When Pinchgut approached me about directing Athalia, I had just finished directing Theodora for them and had the most extraordinary experience. I’m a big Handel fan anyway, but I didn’t know Athalia – I just like the idea of working with choruses. They are so amazing, the Cantillation group, and I guess the reason Pinchgut chose Athalia was that it was very chorus-focused.

In preparing Athalia, I do listen to recordings but I generally start with the libretto, because the work is pretty arcane. I comb through it for how the characters reflect on themselves and talk about others, and look for clues in the da capo arias to understand what people are obsessing about. I also look for other sources of inspiration, because I’m not producing it in a vacuum, I’m producing it for a contemporary audience. The original Racine play that it’s based on, as well as Handel’s treatment of it, is quite difficult to enter into.

Lindy Hume, Handel, AthaliaDirector Lindy Hume. Photo © Lyndon Mechielsen

The challenge is that it’s not an opera, it’s an oratorio, so it’s about making the drama three-dimensional. I feel the piece is designed for a certain simplicity so that the complexity of the chorus and the choral writing can be front and centre, and that people can experience it in a much more aural way. It is a drama, but it still has to be about music making first.

The piece is about good versus evil, and goodness triumphant – that’s a fairly classic Baroque narrative, but it draws from the Biblical story of Athalia, Queen of Judah, who has killed to ensure that there aren’t contenders from King David’s line for the throne. She’s also turned away from God and made the Israelites worship Baal instead, so it is about religious oppression as well.

But what I think is most interesting is that it’s about parents and children. There’s a very strong presence of Athalia’s mother, Jezebel, and I think Athalia’s nightmare tells you everything you need to know about her. In her dream, Jezebel warns Athalia of her impending death and the nightmare ends only when this mysterious child stabs her, who turns out to a descendent of King David and a rival for her throne. Athalia obsesses about this child, and what’s fascinating is that he’s at the centre of this very corrupt, dystopian society but remains pure and innocent – I think that’s quite beautiful.

One of the things that’s so interesting about Athalia is that everyone is obsessed about her and her moods and whims. She’s obviously a hugely powerful person, and we learn about her through description before we meet her. She’s painted as this oppressive monster, this all-powerful, vengeful, violent woman. And then you meet her and she’s actually this sleep-deprived, messed-up daughter of a woman who’s obviously bonkers. I think that’s the great thing about Handel – whether it’s a shepherdess or a king, he does imbue his characters with a soul and heart, or light and shade.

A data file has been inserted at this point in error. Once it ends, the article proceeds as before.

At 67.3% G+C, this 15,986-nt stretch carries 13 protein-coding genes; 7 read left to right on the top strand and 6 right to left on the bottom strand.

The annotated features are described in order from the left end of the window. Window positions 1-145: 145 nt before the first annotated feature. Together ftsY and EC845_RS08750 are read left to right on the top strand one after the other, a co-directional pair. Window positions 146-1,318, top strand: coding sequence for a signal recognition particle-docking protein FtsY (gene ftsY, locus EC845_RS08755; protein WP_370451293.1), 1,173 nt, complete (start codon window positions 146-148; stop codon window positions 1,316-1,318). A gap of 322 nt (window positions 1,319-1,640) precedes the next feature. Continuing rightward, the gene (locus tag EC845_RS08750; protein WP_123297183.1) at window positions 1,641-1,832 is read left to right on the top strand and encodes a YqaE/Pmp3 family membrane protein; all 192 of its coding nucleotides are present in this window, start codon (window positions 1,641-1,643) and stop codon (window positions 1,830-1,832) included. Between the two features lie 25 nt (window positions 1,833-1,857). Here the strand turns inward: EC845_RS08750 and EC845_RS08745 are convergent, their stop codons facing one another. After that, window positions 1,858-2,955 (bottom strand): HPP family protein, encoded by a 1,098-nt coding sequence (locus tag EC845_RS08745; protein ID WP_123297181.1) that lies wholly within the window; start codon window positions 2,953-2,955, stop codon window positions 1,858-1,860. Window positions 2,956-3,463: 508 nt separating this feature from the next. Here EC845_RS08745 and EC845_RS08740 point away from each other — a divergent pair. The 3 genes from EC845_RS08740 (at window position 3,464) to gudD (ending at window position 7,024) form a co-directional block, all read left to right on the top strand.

Rehearsals for Pinchgut Opera’s Athalia. Photos © Robert Catto

In terms of what I envision for the rehearsal process, and something we did for Theodora, we’ll sit around and read the whole thing as a play and stop and start as we go to discuss what characters have just said. We’ll know pretty clearly if there are any huge differences of opinion. Each of the singers will have done their own homework because they have to sing the thing in before they start rehearsals, so they know their own characters very well.

There’s only one scene not set in a temple in Athalia, so I’ve worked with designer Melanie Liertz to try and create a single set that encompasses some of the ideas of the piece. We didn’t want a literal temple. The interesting thing about Handel’s work is that you’ll always find a lot of natural imagery, in this case about the harvest and the springtime and the verdant fields. There’s a lot of that in the Israelites’ prayers, so it’s interesting to create the exact opposite of that. It’s something that’s really quite hard and sterile, so we are looking at an environment that is almost underground. There’s a sense that the Israelites are hidden in the depths of somewhere, or are the last remnant of an oppressed society.

I want those going to see Athalia to look for what it has to offer a contemporary audience. I really think there’s something truly transcendent about this particular piece, and I think something approaching the sublime is what we’re reaching for, and I certainly think we got there with Theodora. So something in the same space is what I’m hoping to achieve. 

Pinchgut Opera’s Athalia is on at City Recital Hall, Sydney from June 21 – June 26